How to create a clearer path for credit invisibles
Posted: December 06, 2021 | Word Count: 497
Financial experts have been talking a lot about “credit invisibles” lately. The term refers to people who do not meet the minimum criteria to generate a credit score. Having a good credit score is important for a variety of reasons, but for many people struggling to even establish a score, this goal can seem unreachable.
Why do some people not have credit scores?
It's not a simple answer. There are numerous reasons why some people don't have one or why their credit report doesn't show up during inquiries. According to a recent report from VantageScore, approximately 37 million Americans are unscoreable when conventional credit score models are used but are scoreable with their system.
Why is that? It's typically because they either:
- Lack a credit history as a young adult.
- Avoid credit and rely on cash.
- Are an immigrant and lack credit history in the United States.
Not having a credit history can present financial roadblocks now and in the future. Fixing the issue entirely will require a national discussion about financial inclusion. However, there are things consumers and financial institutions can do to help these credit invisibles establish a healthy financial profile.
How can people become credit visible?
Here are a few things people can do to put themselves on the financial map if they don’t have a credit score:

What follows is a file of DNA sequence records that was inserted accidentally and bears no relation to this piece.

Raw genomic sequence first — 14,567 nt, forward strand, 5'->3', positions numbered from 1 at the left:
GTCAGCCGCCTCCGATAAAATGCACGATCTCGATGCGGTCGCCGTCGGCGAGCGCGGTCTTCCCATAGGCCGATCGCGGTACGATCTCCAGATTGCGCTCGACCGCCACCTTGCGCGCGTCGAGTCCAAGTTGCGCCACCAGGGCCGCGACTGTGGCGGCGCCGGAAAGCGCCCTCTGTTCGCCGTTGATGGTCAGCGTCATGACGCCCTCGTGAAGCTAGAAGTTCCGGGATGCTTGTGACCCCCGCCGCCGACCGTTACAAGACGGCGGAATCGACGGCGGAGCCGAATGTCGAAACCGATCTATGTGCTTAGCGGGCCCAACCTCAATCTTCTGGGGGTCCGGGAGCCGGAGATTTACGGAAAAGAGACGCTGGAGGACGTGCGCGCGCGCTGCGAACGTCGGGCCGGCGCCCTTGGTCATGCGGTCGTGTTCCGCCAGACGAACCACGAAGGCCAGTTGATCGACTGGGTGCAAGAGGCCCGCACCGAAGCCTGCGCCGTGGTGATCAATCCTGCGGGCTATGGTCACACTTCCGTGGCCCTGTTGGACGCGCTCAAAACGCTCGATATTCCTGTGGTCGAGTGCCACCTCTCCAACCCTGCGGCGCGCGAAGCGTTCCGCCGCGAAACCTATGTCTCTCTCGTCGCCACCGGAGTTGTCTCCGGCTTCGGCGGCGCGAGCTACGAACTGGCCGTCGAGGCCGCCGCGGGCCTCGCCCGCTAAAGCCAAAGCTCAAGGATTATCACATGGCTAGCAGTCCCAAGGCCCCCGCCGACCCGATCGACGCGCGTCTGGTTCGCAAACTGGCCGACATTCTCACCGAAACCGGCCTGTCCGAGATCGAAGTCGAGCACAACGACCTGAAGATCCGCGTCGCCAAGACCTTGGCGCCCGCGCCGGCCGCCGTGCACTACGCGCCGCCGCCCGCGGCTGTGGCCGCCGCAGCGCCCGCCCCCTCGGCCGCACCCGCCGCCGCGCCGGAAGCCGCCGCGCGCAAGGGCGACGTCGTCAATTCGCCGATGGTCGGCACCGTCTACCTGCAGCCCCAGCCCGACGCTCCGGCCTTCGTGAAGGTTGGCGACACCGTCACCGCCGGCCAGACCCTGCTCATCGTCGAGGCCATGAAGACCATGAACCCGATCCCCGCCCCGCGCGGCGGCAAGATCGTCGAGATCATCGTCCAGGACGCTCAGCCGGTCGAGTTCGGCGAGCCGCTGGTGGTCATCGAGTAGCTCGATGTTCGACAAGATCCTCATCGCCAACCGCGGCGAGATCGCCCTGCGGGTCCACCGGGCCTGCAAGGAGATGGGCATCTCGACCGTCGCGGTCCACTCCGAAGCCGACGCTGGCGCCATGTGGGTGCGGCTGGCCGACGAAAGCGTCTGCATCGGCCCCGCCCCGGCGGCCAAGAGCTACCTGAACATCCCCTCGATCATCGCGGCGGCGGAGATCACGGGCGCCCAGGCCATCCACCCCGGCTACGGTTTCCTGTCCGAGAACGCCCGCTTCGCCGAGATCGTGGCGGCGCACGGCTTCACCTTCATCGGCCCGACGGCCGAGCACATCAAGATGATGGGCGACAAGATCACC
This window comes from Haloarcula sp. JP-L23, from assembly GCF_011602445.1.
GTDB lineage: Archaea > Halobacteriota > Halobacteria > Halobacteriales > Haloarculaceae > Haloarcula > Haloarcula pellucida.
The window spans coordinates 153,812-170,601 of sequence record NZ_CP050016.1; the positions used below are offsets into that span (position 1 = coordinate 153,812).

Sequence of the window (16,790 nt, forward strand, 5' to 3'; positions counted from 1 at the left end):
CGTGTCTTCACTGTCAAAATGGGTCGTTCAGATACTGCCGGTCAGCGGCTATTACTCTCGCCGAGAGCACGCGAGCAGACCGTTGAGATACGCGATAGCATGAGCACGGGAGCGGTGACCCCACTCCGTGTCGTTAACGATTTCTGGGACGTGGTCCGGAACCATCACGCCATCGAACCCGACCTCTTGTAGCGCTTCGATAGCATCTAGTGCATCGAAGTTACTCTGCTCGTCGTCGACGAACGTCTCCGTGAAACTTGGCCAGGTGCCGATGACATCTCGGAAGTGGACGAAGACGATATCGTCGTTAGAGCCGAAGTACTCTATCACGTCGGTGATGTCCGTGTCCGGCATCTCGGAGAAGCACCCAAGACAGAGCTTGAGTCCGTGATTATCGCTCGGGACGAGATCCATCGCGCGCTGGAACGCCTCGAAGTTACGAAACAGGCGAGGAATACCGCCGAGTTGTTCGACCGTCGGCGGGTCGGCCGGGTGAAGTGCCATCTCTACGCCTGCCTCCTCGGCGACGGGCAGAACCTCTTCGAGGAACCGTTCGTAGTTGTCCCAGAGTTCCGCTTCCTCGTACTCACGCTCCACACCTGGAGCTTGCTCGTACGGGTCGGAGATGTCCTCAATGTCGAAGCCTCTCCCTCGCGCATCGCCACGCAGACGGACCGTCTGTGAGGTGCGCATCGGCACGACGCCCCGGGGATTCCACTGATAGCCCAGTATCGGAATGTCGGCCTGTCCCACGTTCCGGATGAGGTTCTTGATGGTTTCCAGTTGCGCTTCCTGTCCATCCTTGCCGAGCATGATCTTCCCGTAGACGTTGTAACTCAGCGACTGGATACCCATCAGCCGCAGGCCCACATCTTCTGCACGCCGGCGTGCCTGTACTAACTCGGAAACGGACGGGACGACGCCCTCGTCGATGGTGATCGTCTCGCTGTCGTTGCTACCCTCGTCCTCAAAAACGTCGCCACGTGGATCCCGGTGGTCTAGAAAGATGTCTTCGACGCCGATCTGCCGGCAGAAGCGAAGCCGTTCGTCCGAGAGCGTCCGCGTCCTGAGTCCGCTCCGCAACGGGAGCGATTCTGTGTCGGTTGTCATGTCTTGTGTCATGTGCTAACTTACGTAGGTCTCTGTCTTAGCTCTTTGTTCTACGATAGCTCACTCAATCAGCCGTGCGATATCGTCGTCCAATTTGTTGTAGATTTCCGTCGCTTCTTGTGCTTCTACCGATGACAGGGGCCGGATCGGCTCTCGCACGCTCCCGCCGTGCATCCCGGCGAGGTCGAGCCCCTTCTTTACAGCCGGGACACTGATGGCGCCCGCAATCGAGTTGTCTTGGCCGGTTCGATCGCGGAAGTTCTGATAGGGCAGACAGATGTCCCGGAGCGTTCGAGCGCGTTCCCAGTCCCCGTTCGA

Take out a credit builder loan
These loans tend to be relatively modest, making them easy to take on and pay back for responsible borrowers. Credit builder loans usually have a balance of around $1,000 and can be issued by financial institutions like credit unions.
While borrowers can pay off the loan over a specified period, lenders can report this activity to the credit bureaus. That way, consumers can start building a solid credit history if they make timely payments.
Open a secured credit card
Secured cards work like regular credit cards, as you can use them to make purchases and pay them off later. The difference is that secured cards require a security deposit to open, in which the amount can vary depending on the card. The deposit amount could be the same amount as your line of credit. That being said, there may be additional approval requirements.
Once the card is authorized, the issuer can send account information to the three major bureaus so consumers can get a score.
Working toward solutions for credit invisibles
With the expansion of credit for credit invisibles, financial institutions can help these people build the credit they need to reach certain financial milestones. And with responsible use of credit, these individuals can stand a better chance at getting more favorable terms on future loans.
VantageScore’s state-of-the-art scoring models have scored millions of credit invisibles over the past few years with their updated 3.0 and 4.0 scoring models, including 10.7 million Black and Hispanics and 1.75 million Asian Americans/Pacific Islanders and Native Americans. For more information, you can check out VantageScore’s website today.